Thursday, March 3, 2011

It's cheatin' I tells ya!

Nymph? Wet Fly? Just plain cheatin'?
Full disclosure: I have "fly fished" with a "nymph" that was essentially a pink Berkley Grub attached to a hook. By "essentially" I mean that it was just that -- a hook with a skewered grub under an indicator.

It worked damn good; caught fish like mad.

I brought the "bait" along when I was fishing with the boys just in case it got slow and we needed a helping hand. It turns out that everyone (including the guides) ended up fishing grubs for a brief time and had a blast. No regrets. For the record, the boys also did very well using traditional flies.

Okay, now that I've gotten that behind me, I must comment on what I feel is a disturbing trend in fly tying -- artificial bugs. I read in the most recent issue of Fly Tyer magazine about Bug Partz. These are rubber pieces of bugs. You can get legs and other body parts which seem harmless enough but you can also get rubber crayfish. Lash it to a hook and voila, "the most realistic flies ever".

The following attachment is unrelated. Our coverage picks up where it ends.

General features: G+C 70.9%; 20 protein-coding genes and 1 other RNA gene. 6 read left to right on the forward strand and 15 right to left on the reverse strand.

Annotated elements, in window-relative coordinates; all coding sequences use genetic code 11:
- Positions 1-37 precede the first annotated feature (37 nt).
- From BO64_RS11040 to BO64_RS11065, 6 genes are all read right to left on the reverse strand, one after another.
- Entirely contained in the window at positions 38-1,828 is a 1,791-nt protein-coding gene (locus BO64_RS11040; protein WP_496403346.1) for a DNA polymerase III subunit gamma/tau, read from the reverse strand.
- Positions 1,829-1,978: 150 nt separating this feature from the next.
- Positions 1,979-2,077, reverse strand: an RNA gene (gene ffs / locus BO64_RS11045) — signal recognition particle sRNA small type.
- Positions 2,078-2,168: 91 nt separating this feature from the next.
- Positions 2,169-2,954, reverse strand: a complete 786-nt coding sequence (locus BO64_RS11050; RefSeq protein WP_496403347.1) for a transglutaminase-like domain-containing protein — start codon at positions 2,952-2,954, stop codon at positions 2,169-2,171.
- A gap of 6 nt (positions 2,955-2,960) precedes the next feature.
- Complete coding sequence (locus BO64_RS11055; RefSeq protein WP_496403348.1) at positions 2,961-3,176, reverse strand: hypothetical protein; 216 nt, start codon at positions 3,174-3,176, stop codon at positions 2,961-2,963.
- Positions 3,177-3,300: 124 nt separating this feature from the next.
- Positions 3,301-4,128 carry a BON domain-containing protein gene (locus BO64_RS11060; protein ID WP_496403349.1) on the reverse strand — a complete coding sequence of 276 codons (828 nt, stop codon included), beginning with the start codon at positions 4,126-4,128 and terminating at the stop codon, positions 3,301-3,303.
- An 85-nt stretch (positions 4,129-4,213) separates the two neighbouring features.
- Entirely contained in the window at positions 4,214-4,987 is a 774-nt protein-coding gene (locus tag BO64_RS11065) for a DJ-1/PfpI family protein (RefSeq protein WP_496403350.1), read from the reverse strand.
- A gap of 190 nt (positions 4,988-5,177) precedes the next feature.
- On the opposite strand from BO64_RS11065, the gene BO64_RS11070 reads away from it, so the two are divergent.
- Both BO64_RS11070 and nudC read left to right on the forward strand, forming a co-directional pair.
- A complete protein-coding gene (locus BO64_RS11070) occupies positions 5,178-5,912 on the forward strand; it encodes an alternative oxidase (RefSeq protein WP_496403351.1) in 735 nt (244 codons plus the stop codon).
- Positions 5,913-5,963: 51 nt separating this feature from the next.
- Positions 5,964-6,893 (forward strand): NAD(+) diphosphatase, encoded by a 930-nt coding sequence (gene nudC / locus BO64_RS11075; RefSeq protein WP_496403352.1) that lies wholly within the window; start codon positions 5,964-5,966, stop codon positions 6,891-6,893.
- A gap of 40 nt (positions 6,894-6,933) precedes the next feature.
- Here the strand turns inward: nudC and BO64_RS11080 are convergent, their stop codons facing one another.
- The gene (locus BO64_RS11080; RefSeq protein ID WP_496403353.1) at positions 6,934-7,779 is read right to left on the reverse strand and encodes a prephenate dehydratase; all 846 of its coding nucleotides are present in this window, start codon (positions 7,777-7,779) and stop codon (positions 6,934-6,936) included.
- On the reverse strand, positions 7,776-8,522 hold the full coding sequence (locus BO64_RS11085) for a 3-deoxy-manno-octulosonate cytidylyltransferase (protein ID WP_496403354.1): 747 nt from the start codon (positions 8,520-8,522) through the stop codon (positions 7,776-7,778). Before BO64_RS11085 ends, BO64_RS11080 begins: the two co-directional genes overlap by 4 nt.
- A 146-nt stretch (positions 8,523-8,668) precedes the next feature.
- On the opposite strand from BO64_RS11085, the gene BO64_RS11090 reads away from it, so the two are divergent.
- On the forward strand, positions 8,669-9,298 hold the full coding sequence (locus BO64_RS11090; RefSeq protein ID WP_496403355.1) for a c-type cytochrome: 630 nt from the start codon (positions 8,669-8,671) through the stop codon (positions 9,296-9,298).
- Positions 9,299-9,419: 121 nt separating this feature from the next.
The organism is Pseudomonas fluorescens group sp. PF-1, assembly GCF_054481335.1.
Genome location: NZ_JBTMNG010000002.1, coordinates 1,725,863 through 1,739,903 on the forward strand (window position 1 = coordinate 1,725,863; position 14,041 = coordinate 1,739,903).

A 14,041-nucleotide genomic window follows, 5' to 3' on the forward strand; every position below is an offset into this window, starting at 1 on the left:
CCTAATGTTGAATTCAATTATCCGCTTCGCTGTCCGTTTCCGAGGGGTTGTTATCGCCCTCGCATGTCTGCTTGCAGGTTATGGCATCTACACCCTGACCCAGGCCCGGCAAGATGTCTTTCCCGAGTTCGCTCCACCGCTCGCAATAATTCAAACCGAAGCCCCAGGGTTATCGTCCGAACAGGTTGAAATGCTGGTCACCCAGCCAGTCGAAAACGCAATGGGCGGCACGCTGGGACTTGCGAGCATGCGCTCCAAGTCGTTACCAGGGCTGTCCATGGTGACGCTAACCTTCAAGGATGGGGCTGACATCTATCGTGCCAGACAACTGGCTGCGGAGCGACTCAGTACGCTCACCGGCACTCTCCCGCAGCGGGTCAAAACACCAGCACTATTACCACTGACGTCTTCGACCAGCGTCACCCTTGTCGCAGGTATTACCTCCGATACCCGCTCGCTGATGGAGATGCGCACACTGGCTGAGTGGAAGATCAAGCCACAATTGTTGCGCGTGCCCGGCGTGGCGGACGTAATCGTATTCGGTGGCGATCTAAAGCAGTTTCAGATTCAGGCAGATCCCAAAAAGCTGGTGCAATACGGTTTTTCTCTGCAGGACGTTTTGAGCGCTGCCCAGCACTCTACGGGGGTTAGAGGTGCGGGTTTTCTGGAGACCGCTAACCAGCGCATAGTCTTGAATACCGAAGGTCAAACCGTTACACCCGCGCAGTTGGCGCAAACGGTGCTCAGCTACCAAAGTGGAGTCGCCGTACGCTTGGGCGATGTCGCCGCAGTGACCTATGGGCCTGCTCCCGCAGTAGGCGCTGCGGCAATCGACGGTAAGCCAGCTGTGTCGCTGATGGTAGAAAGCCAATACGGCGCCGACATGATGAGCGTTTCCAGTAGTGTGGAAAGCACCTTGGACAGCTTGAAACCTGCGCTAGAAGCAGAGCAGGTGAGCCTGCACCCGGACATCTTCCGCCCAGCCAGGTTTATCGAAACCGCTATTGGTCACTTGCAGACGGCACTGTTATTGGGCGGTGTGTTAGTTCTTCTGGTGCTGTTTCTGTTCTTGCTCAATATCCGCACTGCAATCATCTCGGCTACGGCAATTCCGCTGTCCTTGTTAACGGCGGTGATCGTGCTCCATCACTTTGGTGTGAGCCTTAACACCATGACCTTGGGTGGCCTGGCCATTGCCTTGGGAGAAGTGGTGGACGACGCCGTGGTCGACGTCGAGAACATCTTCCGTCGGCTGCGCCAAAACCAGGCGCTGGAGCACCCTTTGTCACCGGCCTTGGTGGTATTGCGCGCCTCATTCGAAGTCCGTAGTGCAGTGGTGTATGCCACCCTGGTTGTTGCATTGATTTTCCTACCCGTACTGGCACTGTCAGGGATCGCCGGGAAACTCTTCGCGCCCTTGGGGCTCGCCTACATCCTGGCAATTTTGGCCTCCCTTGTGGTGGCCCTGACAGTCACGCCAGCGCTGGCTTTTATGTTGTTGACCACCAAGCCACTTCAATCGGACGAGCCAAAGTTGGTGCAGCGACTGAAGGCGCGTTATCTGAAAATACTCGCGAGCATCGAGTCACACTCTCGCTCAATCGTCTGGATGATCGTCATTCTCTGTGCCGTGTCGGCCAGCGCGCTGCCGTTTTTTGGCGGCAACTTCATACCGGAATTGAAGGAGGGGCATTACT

Those aren't flies.

Flies are made from animal detritus. Full stop. Sure, we're gonna add flash and sparkle and wavy soft stuff named after Italian gods but fly tying is deeply rooted in dead animals, thread and hooks. Lashing bug shaped rubber to a hook and calling that a fly!? This is not the stuff of our sport and it's gone too far.

Besides, why would you bother? Why not just head over to Cabelas and grab some plastic bait? They've got all kinds.

The folks over on "Fly Tying New and Old" Blog point an even better solution: Plastic nymph bodies with tungsten embedded in them. Dayam, I say.

Look at these flies I just tied!
For the love of god,where does it end?

I'll tell ya where it ends. Chuckin' treble-hooked Strike Pro Flex Phantoms with an 8 weight Helios.

We must repent! We must turn from this rubber infested future. Wiggly rubber legs? Sure, I'll go for wiggly rubber legs. But when you're stitching rubber to hook like Ahab to the great whale, you've gone too far.

Repent while there's still time.